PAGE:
Cover: Count the crates
Application: A puzzle
requiring finding which shape is missing from a group. Answers
are provided on page 15 of the magazine so that children can check for
themselves, and full solutions can be found in the online Answers. 


Pupils recognise different shapes
and use a strategy to do the task. 

Resources required: none 

Learning objective taken
from the Mathematics Framework: Present
solutions to puzzles in an organised way. Problem
solving: making decisions and using appropriate language to resolve the task. 

Activities

Vocabulary/keywords


The
challenge here is to decide how to check which shape is missing from those on
the floor. A systematic approach will result in finding which one it is (the
spade) quickly. Ask, how
would you describe the position? 
Matches/
Same/ Difference Left,
right Top,
bottom Over/above Under/below Next to Beside 

Assessment strategy
Confidence
in solving problems involving shape. Being able to describe their features.
Vocabulary will be extended using appropriate words. 

Pages 2 and 3: Introductory
puzzle: Match the Pairs, and contents
Application: The theme of Issue 7 is securing
number facts. The
introduction puzzle starts with recognising pairs that sum to 10. The Buzz
Kids hold up the Egyptian hieroglyph equivalents to numbers 1 to 9 and there
are panels to fill in. Answers
are provided on page 15 of the magazine so that children can check for
themselves, and full solutions can be found in the online Answers. 


Pupils look at number pairs. 

Resources required: pencil 

Learning objective taken
from the Mathematics Framework: Deriving
and recalling addition facts to 10, recognising pairs that sum to 10. Retrieve
data from information and organise and sort it. Use
mental calculation strategies to solve a problem. Problem
solving: making decisions and using appropriate language to resolve the task. 

Activities

Vocabulary/keywords


Pupils
are given an opportunity to recognise another number system: hieroglyphs are
interesting as they are pictorial, and demonstrate how numbers may have developed.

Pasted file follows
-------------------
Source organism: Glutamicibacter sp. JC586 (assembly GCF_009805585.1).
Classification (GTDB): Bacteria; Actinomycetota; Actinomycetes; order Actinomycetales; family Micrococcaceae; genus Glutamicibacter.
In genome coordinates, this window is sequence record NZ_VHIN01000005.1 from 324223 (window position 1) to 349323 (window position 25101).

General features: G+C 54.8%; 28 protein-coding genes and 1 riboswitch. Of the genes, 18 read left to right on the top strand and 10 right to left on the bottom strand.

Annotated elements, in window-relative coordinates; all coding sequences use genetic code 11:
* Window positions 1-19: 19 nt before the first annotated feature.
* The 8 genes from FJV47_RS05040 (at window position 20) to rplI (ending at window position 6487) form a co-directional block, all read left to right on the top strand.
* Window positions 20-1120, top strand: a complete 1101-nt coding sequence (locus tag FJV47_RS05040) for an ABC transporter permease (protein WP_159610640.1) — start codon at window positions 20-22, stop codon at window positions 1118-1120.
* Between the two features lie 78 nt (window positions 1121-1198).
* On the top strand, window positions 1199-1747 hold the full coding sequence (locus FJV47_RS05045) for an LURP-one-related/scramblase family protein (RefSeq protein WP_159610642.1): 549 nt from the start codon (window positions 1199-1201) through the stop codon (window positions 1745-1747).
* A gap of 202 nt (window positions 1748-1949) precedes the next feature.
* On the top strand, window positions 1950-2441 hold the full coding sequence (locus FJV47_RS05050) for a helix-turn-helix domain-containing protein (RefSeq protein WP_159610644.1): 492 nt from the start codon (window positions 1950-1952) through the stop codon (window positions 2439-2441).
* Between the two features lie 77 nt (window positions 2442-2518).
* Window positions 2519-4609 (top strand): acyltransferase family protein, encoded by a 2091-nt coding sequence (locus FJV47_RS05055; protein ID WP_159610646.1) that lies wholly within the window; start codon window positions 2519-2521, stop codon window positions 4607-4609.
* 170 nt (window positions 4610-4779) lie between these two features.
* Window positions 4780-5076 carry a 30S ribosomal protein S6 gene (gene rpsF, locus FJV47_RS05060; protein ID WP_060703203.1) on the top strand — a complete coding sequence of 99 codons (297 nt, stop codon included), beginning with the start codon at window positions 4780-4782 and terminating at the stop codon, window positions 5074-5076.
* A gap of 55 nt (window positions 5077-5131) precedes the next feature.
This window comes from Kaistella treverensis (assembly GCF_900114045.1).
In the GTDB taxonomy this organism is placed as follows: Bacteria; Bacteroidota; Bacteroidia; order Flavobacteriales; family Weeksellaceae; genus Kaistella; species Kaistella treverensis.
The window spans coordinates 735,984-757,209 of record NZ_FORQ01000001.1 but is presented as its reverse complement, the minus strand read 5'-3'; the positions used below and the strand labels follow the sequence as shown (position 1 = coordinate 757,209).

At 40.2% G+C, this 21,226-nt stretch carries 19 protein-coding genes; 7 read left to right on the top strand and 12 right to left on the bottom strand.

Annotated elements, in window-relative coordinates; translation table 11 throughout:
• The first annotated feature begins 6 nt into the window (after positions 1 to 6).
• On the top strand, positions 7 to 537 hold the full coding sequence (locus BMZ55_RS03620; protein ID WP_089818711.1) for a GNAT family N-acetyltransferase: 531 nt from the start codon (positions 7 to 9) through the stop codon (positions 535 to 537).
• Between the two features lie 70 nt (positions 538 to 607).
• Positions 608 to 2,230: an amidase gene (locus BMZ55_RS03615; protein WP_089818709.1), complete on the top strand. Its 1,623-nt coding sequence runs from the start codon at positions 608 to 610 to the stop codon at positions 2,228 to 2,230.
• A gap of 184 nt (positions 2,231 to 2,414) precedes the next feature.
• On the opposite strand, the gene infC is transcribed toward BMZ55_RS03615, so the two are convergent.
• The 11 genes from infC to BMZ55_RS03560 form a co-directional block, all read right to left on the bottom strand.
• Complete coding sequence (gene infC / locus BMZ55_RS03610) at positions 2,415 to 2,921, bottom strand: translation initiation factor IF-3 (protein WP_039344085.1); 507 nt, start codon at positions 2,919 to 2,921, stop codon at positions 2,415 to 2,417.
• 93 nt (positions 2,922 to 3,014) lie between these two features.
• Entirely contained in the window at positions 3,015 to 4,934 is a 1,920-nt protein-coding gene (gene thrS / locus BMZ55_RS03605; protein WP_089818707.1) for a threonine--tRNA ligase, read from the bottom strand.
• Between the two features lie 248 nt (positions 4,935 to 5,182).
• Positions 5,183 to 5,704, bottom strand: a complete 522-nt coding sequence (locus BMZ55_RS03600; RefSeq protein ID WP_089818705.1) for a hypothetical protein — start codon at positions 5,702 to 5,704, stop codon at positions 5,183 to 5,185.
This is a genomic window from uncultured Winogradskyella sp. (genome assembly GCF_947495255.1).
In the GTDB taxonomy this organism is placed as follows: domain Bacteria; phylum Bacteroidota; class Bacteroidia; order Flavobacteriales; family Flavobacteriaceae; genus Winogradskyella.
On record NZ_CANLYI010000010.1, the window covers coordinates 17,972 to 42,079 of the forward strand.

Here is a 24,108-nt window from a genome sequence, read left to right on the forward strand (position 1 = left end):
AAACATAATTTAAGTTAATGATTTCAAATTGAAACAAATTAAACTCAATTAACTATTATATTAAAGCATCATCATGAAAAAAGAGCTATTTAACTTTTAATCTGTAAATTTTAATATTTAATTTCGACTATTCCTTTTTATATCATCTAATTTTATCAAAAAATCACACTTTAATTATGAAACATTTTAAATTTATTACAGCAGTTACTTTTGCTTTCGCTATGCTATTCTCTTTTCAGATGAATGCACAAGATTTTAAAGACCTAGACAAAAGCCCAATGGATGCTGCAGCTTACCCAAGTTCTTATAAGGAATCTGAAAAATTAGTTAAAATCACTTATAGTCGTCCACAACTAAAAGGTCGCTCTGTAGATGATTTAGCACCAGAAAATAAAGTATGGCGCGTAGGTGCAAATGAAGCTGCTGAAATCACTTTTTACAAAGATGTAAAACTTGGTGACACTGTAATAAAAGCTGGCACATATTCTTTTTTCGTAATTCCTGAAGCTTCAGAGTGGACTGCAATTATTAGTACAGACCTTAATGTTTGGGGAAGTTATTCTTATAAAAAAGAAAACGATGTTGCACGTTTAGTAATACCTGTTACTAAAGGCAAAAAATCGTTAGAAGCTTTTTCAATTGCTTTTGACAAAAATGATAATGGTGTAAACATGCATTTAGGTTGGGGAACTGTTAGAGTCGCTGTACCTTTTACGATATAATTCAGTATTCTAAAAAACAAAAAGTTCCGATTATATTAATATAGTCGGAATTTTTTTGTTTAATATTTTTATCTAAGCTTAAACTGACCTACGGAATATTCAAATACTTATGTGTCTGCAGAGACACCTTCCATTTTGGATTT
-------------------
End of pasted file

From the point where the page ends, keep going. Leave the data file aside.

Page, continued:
A single stroke is the earliest and most obvious way to record a unit, and
can be found in many systems (Roman and Chinese, for example) as well as in a
tally. One
suggestion for the use of a hoop by the Egyptians is that it represents the
handle of a basket (and the lines are sticks). The task is
to make pairs that sum to 10: knowing number pairs to 10 leads to confidence
with finding pairs that sum to 20, and 100. 
Pairs Sum Addition Equivalent Hieroglyph Egyptian Tally Number 

Assessment strategy
Confidence
in deriving number facts, knowing pairs that sum to 10 

Pages 4 and 5: Round the museum
Application: The
reader is asked to answer problems about estimating and rounding in a real
life context. Each
correct answer will give them a letter that spells out a word in the panel on
the right. Buzz and
Fizz are also hidden in the picture. Answers are
provided on page 15 of the magazine so that children can check for
themselves, and full solutions can be found in the online Answers. 


Understand and use the vocabulary
relating to estimating and rounding numbers. 

Resources required: pencil 

Learning objective taken
from the Mathematics Framework: Solve
simple word problems involving number and explain how the problem was solved. Solve
problems involving understanding of numbers and operations, explain and
justify decisions. Round to the nearest 10, estimate a
number of objects. Use
mental calculation strategies to solve a problem.